These days with the advent of growing opposition against the use of animals performing in circuses an image like this would be frowned upon. Below is a brief summary I wrote up about the animals in this act.

Prince and Pasha[1] are harnessed to the chariot, with Kitty the Tigress playing the part of ‘Jehu’[2] The trainer was known by the name Monsieur Ragoul[3] or Rogalle in some publications.

The act debuted as a finale on 28 August 1901, where Wirth Brother’s Circus and Menagerie were conducting performances at Rockhampton in Queensland Australia.[4] The trainer at the time was referred to as ‘Monsieur Soueki’. The Bengal tigers Prince, Pasha and Kitty performed with the two male tigers harnessed to the chariot and Kitty riding in the vehicle.

“…A new act is to be put on to-night as a finale to the programme M. Soueki who has entered the tigers' cage nightly, will show his animals in a sensational act in the centre of the ring. A large wire cage has been erected around the ring and M. Soueki will enter it with the three tigers. After repeating their various tricks, two of the tigers will be attached to a chariot and draw it round the ring, and the third will jump on to the box seat and act as driver…” wrote The Morning Bulletin (28 August 1901).

Philip Wirth later wrote from Queensland, to his brother George advising him that the act had been successfully performed at Rockhampton and had gone off ‘with a hitch’.[5]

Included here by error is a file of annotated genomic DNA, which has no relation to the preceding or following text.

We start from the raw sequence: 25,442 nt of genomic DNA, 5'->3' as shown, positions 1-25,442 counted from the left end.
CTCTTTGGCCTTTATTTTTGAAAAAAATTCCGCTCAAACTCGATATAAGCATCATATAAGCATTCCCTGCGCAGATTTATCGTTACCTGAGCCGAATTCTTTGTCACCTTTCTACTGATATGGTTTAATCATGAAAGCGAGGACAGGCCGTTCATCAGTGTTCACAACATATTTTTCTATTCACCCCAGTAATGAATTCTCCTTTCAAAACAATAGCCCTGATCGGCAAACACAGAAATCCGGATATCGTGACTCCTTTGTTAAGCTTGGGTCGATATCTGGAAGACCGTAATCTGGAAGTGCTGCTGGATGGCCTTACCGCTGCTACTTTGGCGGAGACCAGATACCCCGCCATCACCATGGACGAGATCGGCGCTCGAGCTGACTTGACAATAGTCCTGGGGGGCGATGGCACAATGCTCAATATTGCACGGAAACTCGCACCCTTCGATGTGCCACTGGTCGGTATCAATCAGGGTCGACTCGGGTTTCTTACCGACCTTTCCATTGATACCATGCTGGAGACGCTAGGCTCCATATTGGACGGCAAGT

During the latter part of 1901 the circus traveled extensively through Australia to showcase this spectacular act.

“…Royal Bengal tigers, Prince, Pasha, and Kitty, ferocious forest-bred animals that perform on awe-inspiring act. The entire circus arena is enclosed with a steel cage, the tigers are let loose, Mons. Ragoul, their trainer, enters the cage and makes them seesaw, play leapfrog, jump hoops, roll barrels and globes, and finally harnesses two tigers like horses to a chariot, and a third drives them rapidly around the arena..”[6].

In 1902 during the New Zealand tour, the trainer had some trouble with one of the male tigers, when the animal refused to stand up during a performance in Auckland.[7]
The act was performed in New Zealand tours in the years 1902 and 1904 respectively. No further performances using the tigers in this manner were seen in this country after 1904.

The Act was discontinued around 1906 when the last advertisement of Wirth Circus mentioning the performance appeared in January of that same year.[8] After 1906, no further references are made.

[1]  ‘Pasha’ who was reported in May 1901(Taranaki Herald 16 May 1901) attacking Carl Wirth. Wirth had sat on the tiger during a performance in Queensland. The tiger inflicted serious injuries to the trainer’s leg. The animal was apparently to be held for exhibition purposes only. Pasha had 5 previous incidences of attacking his trainer.
[2] Jehu was a 9th century b.c. biblical king of Israel
[3] When, the act was first reported by the Morning Bulletin (28 August 1901) the trainer was referred to as Mons.  Soueki
[4] Morning Bulletin 28 August 1901
[5] Brisbane Courier 31 August 1901
[6] The Register 14 December 1901
[7] Hawera and Normanby Star 20 June 1902
[8] Advertisements The West Australian 20 January 1906

Friday, December 2, 2011

A Living Fossil - The first Okapi at the London Zoo

Sir George Grey Special Collections, Auckland Libraries, AWNS-19350925-52-1

Tales of a strange donkey like creature with zebra stripes had long been told in the Congo. Explorers tried to seek out the strange creature the local people called 'Okapi'. By 1901 samples of the animal's skin and bones had been bought back to England by Sir Harry Johnston who presented his findings to the Zoological Society of London